# [Tutor] overlapping tuples

David L Neil PyTutor at DancesWithMice.info
Fri Feb 28 15:31:26 EST 2020

```Hi,

On 28/02/20 5:03 PM, Narasimharao Nelluri wrote:
> Hi David ,
> Thanks for your feedback. Yes here i am solving Home work from one of my
> assignments.

Are you attempting one of the Google certificates on-line - I saw one (I
cannot recall its exact name, but something about) computer support
using Python?

>      if fir[1] >= sec[0] and fir[1] <=sec[1]:=======>Here i am
> validating 2nd element in first variablae is in-between seconds variable
> if it is there is a overlap
>        overlap.append(fir)
>
>      if sec[0] >= fir[0] and sec[1] <= fir[1]:=====> Here i am checking
> if first element in second variable is in-between second variable ,
> there is a oberlap
>        overlap.append(sec)

When writing 'pseudo-code' try to avoid using IT-terminology, eg
"variable"; because it 'puts on blinkers' - channels our brains to think
(only) along certain lines! I appreciate that in this case, it is made
more difficult, because the assignment has (probably) been phrased as an

Can you think of example data/circumstances for such data and algorithm
in 'real life'? Now you can use 'real words', even if pseudo-code is
more logical than 'correct English grammar'. (in fact, apart from the
fact that I may not understand you 'here'; there's no rule that
disallows the expression of "pseudo-code" in any other language -
whichever you prefer. If it helps you to produce better code, then

At the risk of stating the obvious, when solving a logic problem, it
pays to be methodical, ie be equally-logical in one's approach. Please
note how the current approach first examines the *second* element in the
first tuple, and *later* moves to the first. Wouldn't it be more logical
to work 'from left to right' and 'first to second'?
(whereas English is written left-to-right and top-to-bottom, please
forgive me if your preferred language is otherwise - 'your logic' won't
align with my view)

Perhaps even consider both elements of the first tuple against the first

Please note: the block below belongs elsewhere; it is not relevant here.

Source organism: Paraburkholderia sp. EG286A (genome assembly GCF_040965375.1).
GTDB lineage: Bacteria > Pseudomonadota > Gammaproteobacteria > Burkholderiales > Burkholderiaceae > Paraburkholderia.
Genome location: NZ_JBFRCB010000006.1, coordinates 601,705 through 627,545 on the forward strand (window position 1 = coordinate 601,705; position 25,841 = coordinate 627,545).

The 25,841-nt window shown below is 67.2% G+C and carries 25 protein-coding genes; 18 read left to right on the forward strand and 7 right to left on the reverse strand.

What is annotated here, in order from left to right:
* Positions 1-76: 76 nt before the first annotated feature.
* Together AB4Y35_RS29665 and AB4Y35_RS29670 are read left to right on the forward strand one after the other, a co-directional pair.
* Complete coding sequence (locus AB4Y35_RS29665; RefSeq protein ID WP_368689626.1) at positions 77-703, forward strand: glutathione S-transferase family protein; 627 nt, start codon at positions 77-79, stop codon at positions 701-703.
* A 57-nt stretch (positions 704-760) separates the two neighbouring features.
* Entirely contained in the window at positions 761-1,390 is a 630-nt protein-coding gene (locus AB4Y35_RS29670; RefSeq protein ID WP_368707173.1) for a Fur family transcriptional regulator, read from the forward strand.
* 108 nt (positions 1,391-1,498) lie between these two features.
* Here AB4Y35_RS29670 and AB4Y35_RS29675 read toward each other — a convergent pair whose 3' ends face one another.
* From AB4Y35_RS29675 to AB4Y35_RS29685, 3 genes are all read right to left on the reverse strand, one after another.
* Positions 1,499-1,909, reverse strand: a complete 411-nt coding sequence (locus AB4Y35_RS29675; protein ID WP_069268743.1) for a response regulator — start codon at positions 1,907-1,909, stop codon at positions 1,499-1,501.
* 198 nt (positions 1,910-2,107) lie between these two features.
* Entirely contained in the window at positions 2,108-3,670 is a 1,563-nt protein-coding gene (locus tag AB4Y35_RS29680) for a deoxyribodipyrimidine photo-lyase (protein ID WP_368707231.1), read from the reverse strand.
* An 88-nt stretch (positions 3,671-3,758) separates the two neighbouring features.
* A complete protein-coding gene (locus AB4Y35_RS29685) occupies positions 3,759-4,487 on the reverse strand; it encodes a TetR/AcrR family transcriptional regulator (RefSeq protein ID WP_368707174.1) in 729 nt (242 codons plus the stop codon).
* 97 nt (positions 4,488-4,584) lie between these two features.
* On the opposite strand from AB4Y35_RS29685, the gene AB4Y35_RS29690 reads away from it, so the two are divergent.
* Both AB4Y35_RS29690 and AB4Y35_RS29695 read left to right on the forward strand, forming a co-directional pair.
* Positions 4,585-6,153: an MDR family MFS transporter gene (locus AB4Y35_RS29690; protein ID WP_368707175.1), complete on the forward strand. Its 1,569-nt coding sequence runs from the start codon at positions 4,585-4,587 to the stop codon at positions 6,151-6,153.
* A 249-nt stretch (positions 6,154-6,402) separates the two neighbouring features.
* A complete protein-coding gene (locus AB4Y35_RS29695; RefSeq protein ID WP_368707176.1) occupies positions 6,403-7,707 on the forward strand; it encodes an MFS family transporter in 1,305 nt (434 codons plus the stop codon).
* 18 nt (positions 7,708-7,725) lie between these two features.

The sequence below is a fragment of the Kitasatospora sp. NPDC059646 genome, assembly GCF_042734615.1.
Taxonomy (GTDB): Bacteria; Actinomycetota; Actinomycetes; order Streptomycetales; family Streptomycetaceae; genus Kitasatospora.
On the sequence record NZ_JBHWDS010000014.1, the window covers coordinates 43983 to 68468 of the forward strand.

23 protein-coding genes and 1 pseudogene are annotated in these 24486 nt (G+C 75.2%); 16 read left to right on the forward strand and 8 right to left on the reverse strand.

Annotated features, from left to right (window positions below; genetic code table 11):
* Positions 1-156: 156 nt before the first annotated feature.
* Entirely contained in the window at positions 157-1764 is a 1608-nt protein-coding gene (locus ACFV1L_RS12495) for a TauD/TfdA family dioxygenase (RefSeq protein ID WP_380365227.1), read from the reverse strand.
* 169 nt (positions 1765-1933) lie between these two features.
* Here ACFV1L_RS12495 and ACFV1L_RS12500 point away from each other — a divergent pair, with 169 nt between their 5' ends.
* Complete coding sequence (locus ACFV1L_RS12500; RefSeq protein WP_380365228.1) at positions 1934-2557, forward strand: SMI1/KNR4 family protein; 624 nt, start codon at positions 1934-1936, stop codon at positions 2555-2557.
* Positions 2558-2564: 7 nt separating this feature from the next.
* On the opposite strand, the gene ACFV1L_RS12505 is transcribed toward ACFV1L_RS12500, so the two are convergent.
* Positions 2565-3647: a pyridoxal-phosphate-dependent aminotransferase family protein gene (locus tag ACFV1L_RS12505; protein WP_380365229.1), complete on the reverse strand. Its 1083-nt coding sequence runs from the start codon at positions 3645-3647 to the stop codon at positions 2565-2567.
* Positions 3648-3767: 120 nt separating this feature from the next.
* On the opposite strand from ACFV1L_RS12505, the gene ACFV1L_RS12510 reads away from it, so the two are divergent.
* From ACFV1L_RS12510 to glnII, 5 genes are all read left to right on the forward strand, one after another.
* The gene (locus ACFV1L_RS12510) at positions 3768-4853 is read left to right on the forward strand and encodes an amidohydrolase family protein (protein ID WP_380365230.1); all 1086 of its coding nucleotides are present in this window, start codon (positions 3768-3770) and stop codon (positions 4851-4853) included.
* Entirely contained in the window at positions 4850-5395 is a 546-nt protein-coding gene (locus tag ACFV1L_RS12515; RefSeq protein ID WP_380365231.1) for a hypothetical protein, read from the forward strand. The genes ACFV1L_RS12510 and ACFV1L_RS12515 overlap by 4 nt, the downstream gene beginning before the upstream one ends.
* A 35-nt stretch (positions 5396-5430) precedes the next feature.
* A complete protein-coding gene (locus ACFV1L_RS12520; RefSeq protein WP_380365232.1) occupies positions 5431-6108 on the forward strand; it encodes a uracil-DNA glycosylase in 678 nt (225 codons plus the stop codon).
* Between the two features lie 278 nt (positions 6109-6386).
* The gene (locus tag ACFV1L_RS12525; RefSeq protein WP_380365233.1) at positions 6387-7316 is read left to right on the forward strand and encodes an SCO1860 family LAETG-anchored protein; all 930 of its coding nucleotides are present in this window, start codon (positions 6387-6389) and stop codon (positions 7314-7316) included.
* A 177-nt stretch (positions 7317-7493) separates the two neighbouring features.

element of the second tuple, and subsequently against the second element
of the second tuple...

Lets design some simple tests:
1 no overlap, (second tuple is completely 'below the range')
2 no overlap, 'above'
3 (second tuple's) first element is 'inside' but second is not
4 ... first element is 'outside' but second is 'in'
5 ... both elements are 'inside' the first tuple's range.

First question: are there other possible situations that I didn't notice?

Second question (and it's very important): how is "overlap" defined?

In other words, which of these five tests should result in True
(overlap), and which will be considered False (no overlap)?

NB I see two understandings of the word. (You seem to use one, whereas I
(without seeing the exact question, but checking against the sample
data) prefer the other)

Consideration/a question of design-approach: Without understanding
*exactly* what is required, how can we write a correct program/answer?

Was the sample data provided as part of the question, or did you make it
up? If it was provided, does it help us understand "overlap"? If you
made it up, did you consider *all* the (reasonable) possible cases?

Regardless, it is a good idea to make your own set of test data to check
your own code - let's call that "Unit Testing". Once all is working to
our satisfaction, we then to use the provided-data as part of delivering
the assignment-answer - we can call that "Acceptance Testing".

Let's follow-on from the logic-tests (developed above) and create some
sample data:
first tuple: ( 4, 7 )
second tuples:
1 ( 1, 3 )
2 ( 8, 9 )
3 ( 5, 9 )
4 ( 1, 6 )
5 ( 5, 6 )

Depending upon the answers, above (and any realisations (learning!)), by
this point, the current-code might already be consigned to the
'bit-bucket of cyber-space'. However, *before* you are tempted to start
re-coding, let's continue 'on paper', by working-through the
newly-developed test scenarios ("unit tests") against the first
if-statement:

if fir[1] >= sec[0] and fir[1] <=sec[1]

1 7 >= 1 and 7 <= 3
2 7 >= 8 and 7 <= 9
3 7 >= 5 and 7 <= 9
4 7 >= 6 and 7 <= 6
5 7 >= 5 and 7 <= 6

Which of these is True, and how does that meet the "specification"? (ie
the assignment's requirements)

Once again, ignoring any fresh thoughts about 'the solution', let's
repeat the exercise for the second if-statement:

if sec[0] >= fir[0] and sec[1] <= fir[1]:

1 1 >= 4 and 3 <= 7
2 8 >= 4 and 9 <= 7
3 5 >= 4 and 9 <= 7
4 1 >= 4 and 6 <= 7
5 5 >= 4 and 6 <= 7

Again, please consider: which of these is True?

Remember the earlier suggestion of using assert? Could you now build
five (or more) assert statements, one for each unit test?

Ahah!. So, that's how we carry-through all the preparatory work 'on
paper' into work-on-the-machine!

Now, before charging head-long towards the 'finish line', let's take
another step, even further back: where did the problem "my current
solution doest solve all the cases" actually arise?

a) understanding the assignment (in IT we call that a "specification")
b) understanding the meaning/definition of words in the spec
c) understanding/possessing sufficient skills in Python
d) understanding of Boolean logic/algebra (True/False, and, or, not...)
e) developing test-data
f) somewhere else along the way

I expect that you are primarily focused on completing your assignment,
so if you're confident you'll be wanting to 'get it done' and 'hand it
in'. Let us know how you get on...

Nevertheless, to succeed in the course, may I recommend that you try